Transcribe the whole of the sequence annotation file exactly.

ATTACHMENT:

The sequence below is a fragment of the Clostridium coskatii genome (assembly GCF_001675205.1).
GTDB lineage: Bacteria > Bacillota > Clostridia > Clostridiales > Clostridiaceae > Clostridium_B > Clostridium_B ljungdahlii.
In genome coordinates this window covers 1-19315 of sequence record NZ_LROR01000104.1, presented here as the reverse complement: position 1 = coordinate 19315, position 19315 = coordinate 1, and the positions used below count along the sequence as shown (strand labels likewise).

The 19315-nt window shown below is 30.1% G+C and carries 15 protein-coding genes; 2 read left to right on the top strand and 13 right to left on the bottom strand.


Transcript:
The sequence below is a fragment of the Clostridium coskatii genome (assembly GCF_001675205.1).
GTDB lineage: Bacteria > Bacillota > Clostridia > Clostridiales > Clostridiaceae > Clostridium_B > Clostridium_B ljungdahlii.
In genome coordinates this window covers 1-19315 of sequence record NZ_LROR01000104.1, presented here as the reverse complement: position 1 = coordinate 19315, position 19315 = coordinate 1, and the positions used below count along the sequence as shown (strand labels likewise).

The 19315-nt window shown below is 30.1% G+C and carries 15 protein-coding genes; 2 read left to right on the top strand and 13 right to left on the bottom strand.